Subsonic may indicate a quiet or reduced noise operation.
Subsonic ammunition is developed to operate with less acoustic intensity.


Supersonic occasionally implies a premium, fast-travel context.
Supersonic travel is sometimes associated with high-end, rapid transit experiences.


Of less than audible frequency.


Having, caused by, or relating to a speed greater than the speed of sound in a given medium, especially air.


Having a speed less than that of sound in a designated medium.


Of or relating to sound waves with a frequency above the range audible to the human ear; ultrasonic.


(of a sound, scientific) having a frequency too low to be audible


(of a speed) Greater than the speed of sound (in the same medium, and at the same temperature and pressure).


(of a sound, literary) very quiet, almost inaudible
The noise of the ship was all around her. The faint subsonic rumble of the reactor and drive. (Leviathan Wakes, James S. A. Corey)


Ultrasonic, having a frequency too high to be audible.


(of a speed) (aviation) less than the speed of sound (in the same medium, and at the same temperature and pressure)


An aircraft that can travel at the speed of sound.


With a Mach number such that 0.3 < Ma < 0.8 (approximately - the exact limits vary between sources)


Moving at a speed greater than the speed of sound in air; - this speed varies with altitude, since the speed of sound varies with altitude, as well as with temperature and humidity, being approximately 1129 feet per second at sea level and 984 feet per second at 16 miles altitude.


An aircraft whose maximum speed is less than the speed of sound


Capable of moving at speeds higher than the speed of sound; - of aircraft.


(of speed) less than that of sound in a designated medium;
Aircraft flying at subsonic speeds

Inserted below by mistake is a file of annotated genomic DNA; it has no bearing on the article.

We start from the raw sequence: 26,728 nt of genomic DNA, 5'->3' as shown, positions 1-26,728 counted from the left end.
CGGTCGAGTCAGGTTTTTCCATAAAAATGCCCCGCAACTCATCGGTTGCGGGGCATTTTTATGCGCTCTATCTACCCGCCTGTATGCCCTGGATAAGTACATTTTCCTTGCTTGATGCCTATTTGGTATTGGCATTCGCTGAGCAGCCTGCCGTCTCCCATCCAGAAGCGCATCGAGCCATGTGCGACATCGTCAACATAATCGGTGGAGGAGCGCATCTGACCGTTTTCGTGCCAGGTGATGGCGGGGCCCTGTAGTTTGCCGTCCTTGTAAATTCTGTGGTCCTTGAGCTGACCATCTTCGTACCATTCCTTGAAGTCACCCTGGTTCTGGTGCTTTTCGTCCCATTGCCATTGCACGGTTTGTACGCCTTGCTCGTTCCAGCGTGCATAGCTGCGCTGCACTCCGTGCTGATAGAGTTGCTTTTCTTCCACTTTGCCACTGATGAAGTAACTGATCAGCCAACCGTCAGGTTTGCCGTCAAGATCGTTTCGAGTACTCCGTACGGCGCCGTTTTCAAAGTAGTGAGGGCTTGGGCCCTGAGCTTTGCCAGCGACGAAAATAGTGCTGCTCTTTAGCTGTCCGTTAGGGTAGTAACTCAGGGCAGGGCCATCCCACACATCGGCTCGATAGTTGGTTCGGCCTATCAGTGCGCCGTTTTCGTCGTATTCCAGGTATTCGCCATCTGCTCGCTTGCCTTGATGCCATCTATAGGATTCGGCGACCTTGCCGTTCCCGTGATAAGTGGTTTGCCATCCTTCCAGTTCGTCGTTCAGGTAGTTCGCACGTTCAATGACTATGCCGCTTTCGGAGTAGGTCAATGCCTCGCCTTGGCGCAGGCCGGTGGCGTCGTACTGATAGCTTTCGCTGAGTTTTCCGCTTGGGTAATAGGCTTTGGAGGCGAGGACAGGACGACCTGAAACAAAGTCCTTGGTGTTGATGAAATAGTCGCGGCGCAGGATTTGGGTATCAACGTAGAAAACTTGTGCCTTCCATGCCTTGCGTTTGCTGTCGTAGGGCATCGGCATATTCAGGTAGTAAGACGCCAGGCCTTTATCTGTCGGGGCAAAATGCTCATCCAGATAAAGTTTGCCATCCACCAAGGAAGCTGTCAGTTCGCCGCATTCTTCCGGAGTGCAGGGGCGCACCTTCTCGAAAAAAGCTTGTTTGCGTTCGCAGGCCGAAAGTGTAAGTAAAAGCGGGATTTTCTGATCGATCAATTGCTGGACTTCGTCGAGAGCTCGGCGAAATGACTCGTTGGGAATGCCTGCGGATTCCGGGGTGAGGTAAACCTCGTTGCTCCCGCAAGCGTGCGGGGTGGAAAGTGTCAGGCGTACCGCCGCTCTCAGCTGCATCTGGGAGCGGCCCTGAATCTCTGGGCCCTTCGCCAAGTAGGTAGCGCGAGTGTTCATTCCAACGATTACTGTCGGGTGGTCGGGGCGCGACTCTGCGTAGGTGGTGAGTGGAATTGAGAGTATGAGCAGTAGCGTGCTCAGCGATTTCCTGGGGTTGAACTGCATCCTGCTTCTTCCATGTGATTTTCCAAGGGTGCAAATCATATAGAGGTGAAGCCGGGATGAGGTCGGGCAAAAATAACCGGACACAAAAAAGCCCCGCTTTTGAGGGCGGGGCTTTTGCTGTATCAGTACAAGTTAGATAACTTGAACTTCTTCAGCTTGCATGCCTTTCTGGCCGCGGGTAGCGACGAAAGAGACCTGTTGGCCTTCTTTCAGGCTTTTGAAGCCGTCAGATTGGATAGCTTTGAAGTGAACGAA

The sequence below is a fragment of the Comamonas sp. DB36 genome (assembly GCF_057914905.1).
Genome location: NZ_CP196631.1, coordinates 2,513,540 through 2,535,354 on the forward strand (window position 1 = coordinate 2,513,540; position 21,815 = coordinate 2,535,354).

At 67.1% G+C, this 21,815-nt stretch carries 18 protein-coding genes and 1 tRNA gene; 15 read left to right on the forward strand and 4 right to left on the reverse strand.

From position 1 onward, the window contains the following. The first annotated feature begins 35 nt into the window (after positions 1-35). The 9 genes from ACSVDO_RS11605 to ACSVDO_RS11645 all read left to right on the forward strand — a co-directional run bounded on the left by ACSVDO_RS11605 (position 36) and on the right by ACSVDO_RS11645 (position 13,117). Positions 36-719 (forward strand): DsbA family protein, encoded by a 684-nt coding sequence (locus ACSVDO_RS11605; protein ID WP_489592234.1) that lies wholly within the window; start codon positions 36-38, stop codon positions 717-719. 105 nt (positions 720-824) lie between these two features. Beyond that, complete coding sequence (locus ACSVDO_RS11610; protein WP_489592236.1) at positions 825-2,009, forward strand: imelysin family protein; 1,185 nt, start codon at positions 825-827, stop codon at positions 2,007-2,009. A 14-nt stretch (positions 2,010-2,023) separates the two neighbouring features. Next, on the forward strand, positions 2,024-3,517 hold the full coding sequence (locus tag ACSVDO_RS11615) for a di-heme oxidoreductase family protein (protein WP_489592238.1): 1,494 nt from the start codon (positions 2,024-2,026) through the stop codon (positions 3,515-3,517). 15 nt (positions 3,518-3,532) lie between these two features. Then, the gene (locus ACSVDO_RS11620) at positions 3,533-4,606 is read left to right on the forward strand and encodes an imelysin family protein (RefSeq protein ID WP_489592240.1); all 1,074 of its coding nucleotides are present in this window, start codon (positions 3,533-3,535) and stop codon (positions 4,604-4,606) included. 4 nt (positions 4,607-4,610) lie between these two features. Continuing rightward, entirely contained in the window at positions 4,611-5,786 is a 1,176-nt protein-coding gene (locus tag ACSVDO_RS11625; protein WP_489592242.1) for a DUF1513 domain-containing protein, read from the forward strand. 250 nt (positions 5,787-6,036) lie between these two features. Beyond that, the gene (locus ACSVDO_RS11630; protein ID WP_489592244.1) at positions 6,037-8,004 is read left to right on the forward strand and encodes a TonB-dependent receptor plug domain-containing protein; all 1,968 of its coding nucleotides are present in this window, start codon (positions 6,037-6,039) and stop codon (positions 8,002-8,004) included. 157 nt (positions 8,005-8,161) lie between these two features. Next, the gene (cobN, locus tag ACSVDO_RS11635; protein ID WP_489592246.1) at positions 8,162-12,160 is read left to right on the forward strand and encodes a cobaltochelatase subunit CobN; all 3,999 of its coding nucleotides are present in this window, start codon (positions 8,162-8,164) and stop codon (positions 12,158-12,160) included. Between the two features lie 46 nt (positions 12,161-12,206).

A supersonic bomber flies so fast that it must release its bombs while the target is still over the horizon


(of speed) greater than the speed of sound in a given medium (especially air);
A supersonic bomber flies so fast that it must release its bombs while the target is still over the horizon
Aircraft flying at subsonic speeds


Having frequencies above those of audible sound


Can subsonic speeds create a sonic boom?

No, sonic booms are not produced at subsonic speeds.

Can subsonic be used to describe sound waves?

Yes, subsonic can describe sound waves that are below the frequency audible to the human ear.

What does subsonic mean?

Subsonic refers to speeds below the speed of sound (under Mach 1).

What is a sonic boom and does it relate to supersonic speed?

A sonic boom is a loud explosive noise caused by the shockwave generated by an object traveling at supersonic speed.

What defines supersonic speed?

Supersonic speed is when an object travels faster than the speed of sound (exceeds Mach 1).

Are subsonic flights quieter?

Yes, subsonic flights are generally quieter and don’t produce sonic booms.

Why are subsonic speeds prevalent in commercial air travel?